Members of the Westerwelle Family,
Members of the Mronz Family,
Mr President, Jean-Claude,
Fellow members of the German Bundestag,
Federal Foreign Office staff,
Ladies and gentlemen,
Welcome to the Weltsaal and to the joint memorial ceremony by the Federal Foreign Office, the Free Democratic Party and the Westerwelle Foundation. We are here today to bid farewell to Guido Westerwelle – former Federal Minister for Foreign Affairs and Deputy Chancellor of the Federal Republic of Germany, and long-serving Chairman of the Free Democratic Party and its Parliamentary Group.
“They only have one life, too.” Guido Westerwelle was in Dhaka, Bangladesh, when he said this. His convoy was on its way to the airport, driving at speed past a huge pile of rubbish, where a family was looking for something they could eat. Everyone in the convoy was engrossed in their Blackberry. The Foreign Minister was the only one to notice what was happening. He nudged the person beside him and said, “They only have one life, too.”
Although Guido Westerwelle travelled all over the world as Foreign Minister, his trips never failed to make an impact on him. He was moved by what he saw – not least by the unofficial moments on the margins of his trips, the meetings with activists, apprentices, artists or entrepreneurs, and often simply by people he met on the street. He took time for these meetings. “Make time,” he would say. Protocol wasn’t always happy. And after a particularly moving meeting, more than once he said, “They only have one life, too – just like we do.” His words were meant as a call to action! If everyone only has one life, what do they need to be able to make something of this life? This was what fundamentally drove his political work – his great interest in people and their freedom.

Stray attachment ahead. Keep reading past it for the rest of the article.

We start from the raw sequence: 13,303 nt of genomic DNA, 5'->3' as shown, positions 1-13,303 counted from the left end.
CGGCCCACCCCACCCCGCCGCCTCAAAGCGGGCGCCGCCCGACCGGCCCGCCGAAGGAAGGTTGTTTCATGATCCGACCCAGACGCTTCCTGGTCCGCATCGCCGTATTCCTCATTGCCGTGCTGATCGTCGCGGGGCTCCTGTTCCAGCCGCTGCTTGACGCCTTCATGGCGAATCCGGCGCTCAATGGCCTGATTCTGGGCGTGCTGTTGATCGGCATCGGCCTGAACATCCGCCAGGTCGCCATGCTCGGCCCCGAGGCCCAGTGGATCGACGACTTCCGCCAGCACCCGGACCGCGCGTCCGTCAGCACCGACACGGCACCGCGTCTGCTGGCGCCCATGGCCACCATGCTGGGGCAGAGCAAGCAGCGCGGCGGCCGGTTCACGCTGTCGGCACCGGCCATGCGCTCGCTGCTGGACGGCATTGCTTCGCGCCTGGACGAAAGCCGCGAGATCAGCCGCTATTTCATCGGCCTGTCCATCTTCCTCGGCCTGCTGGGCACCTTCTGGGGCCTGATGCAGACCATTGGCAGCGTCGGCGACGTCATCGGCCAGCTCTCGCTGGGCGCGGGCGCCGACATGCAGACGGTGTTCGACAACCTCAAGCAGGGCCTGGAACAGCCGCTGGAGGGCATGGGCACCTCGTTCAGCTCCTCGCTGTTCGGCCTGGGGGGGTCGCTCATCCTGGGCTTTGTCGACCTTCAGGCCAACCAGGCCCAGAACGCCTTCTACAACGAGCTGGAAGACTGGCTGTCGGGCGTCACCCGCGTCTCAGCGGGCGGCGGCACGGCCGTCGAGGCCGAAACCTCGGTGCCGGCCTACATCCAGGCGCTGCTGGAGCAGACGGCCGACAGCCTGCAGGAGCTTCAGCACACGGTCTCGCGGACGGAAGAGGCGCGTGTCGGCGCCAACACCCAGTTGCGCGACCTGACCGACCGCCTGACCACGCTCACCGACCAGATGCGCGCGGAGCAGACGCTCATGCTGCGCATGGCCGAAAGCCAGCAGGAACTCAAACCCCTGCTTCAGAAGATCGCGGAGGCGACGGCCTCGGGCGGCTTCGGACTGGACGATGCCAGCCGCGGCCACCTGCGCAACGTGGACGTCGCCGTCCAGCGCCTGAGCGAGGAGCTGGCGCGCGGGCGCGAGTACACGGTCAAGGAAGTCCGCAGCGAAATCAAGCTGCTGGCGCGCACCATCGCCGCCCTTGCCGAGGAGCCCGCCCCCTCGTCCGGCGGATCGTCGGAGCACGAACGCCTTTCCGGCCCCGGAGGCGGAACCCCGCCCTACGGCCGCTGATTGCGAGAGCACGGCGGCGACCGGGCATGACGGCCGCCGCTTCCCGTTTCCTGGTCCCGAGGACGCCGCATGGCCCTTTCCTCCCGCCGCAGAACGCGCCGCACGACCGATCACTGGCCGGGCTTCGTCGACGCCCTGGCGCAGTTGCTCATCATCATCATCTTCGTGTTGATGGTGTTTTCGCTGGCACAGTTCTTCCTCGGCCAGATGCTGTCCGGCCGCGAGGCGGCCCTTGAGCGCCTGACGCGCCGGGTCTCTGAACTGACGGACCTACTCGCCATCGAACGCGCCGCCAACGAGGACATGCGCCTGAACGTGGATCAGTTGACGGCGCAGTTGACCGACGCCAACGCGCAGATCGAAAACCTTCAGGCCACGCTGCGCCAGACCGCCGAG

In public, Guido Westerwelle seemed sharp-tongued, sometimes distant and often reserved. He was a master of the rhetorical cut and thrust. I often sat opposite him in the Bundestag, so I am speaking from experience! He was exceptionally ambitious and strong-willed. This made him a political leader at a young age – younger than anyone before him. He experienced the highs and lows of politics more dramatically than almost anyone else. We were often on opposite sides – when he was on the way up, I was on the way down, and vice versa.
But behind all this façade, he had an extraordinary feel for people and for their emotions and lives. He was sensitive and vulnerable, although he was able to hide this from almost everyone.
I believe that this feel for people was ultimately one of his greatest strengths. It helped him both during negotiations and speeches to large audiences. Yes, he was a renowned speaker – but not only because he could speak to an audience. He was also able to gauge the mood of the audience and respond to it. Even our fellow parliamentarian Gregor Gysi says, “It was so good to listen to him!” He had the same sensitivity as a manager – particularly as head of this ministry, where he was always aware of the special burdens involved in a life in the foreign service. And he showed great sensitivity as a partner, relative and loyal friend, who took time out of his busy schedule whenever he could for a phone call, meeting or stopover. After leaving politics, he was granted so little time.